# Free ideal ring

In mathematics, especially in the field of ring theory, a (right) free ideal ring, or fir, is a ring in which all right ideals are free modules with unique rank. A ring such that all right ideals with at most n generators are free and have unique rank is called an n-fir. A semifir is a ring in which all finitely generated right ideals are free modules of unique rank. (Thus, a ring is semifir if it is n-fir for all n ≥ 0.) The semifir property is left-right symmetric, but the fir property is not.

## Properties and examples

It turns out that a left and right fir is a domain. Furthermore, a commutative fir is precisely a principal ideal domain, while a commutative semifir is precisely a Bézout domain. These last facts are not generally true for noncommutative rings, however (Cohn 1971).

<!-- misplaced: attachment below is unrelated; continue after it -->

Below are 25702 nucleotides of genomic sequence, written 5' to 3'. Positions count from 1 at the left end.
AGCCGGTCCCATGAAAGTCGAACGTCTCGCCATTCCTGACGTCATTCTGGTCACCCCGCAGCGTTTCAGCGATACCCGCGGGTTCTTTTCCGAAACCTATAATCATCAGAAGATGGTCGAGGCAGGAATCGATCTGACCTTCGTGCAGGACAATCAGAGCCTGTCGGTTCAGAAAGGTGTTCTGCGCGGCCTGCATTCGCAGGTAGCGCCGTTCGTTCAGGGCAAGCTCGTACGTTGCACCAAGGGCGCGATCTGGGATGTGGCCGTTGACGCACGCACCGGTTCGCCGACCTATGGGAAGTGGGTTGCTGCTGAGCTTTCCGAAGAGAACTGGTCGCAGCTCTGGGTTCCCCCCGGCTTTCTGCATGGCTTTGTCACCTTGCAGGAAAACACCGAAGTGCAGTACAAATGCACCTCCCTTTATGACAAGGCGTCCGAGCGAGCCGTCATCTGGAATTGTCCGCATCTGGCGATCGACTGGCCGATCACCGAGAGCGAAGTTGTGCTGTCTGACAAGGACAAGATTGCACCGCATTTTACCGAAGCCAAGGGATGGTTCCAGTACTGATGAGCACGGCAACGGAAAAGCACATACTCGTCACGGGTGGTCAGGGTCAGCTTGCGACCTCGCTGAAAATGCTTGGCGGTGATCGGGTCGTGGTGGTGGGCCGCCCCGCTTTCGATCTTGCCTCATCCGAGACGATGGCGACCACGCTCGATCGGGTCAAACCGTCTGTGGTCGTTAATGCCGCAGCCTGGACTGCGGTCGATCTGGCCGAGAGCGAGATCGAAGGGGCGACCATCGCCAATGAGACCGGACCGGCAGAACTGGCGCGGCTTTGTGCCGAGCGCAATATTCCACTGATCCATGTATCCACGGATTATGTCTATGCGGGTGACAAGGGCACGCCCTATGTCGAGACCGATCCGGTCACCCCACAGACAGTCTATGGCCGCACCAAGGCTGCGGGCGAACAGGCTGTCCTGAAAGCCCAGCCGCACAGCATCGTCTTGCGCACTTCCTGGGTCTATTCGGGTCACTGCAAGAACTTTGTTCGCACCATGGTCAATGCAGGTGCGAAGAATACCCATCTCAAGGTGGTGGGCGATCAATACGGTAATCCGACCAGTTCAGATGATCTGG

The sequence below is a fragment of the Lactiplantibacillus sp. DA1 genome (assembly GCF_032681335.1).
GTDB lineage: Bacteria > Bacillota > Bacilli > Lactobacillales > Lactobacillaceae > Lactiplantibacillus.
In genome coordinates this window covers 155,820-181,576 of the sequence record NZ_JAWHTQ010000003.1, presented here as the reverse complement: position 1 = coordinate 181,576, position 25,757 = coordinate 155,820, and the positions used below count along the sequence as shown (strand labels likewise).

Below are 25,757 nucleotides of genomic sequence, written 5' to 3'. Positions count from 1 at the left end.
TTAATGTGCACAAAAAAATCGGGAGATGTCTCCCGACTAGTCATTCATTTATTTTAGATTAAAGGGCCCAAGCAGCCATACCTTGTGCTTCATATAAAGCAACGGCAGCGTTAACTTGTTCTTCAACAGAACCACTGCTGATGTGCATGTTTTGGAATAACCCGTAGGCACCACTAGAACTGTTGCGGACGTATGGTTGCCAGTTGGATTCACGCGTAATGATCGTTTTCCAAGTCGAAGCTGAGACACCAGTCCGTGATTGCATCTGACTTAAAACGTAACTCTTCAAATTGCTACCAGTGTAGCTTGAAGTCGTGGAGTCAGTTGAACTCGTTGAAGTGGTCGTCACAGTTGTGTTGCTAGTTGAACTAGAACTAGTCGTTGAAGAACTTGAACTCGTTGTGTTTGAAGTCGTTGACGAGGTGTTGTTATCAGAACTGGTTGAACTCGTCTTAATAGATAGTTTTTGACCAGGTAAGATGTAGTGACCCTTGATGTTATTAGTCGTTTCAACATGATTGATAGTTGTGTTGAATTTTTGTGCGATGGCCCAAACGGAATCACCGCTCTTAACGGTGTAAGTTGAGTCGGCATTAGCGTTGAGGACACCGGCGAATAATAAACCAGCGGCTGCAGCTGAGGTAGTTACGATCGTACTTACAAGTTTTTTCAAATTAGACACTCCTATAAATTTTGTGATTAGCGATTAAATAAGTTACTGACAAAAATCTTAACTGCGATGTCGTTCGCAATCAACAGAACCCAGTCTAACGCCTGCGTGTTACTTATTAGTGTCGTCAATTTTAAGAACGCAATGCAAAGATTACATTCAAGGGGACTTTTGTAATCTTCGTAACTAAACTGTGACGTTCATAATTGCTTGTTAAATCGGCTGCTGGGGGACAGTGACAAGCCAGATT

Every principal right ideal domain R is a right fir, since every nonzero principal right ideal of a domain is isomorphic to R. In the same way, a right Bézout domain is a semifir.

Since all right ideals of a right fir are free, they are projective. So, any right fir is a right hereditary ring, and likewise a right semifir is a right semihereditary ring. Because projective modules over local rings are free, and because local rings have invariant basis number, it follows that a local, right hereditary ring is a right fir, and a local, right semihereditary ring is a right semifir.

Unlike a principal right idea domain, a right fir is not necessarily right Noetherian, however in the commutative case, R is a Dedekind domain since it is a hereditary domain, and so is necessarily Noetherian.

Another important and motivating example of a free ideal ring are the free associative (unital) k-algebras for division rings k, also called non-commutative polynomial rings (Cohn 2000, §5.4).

Semifirs have invariant basis number and every semifir is a Sylvester domain.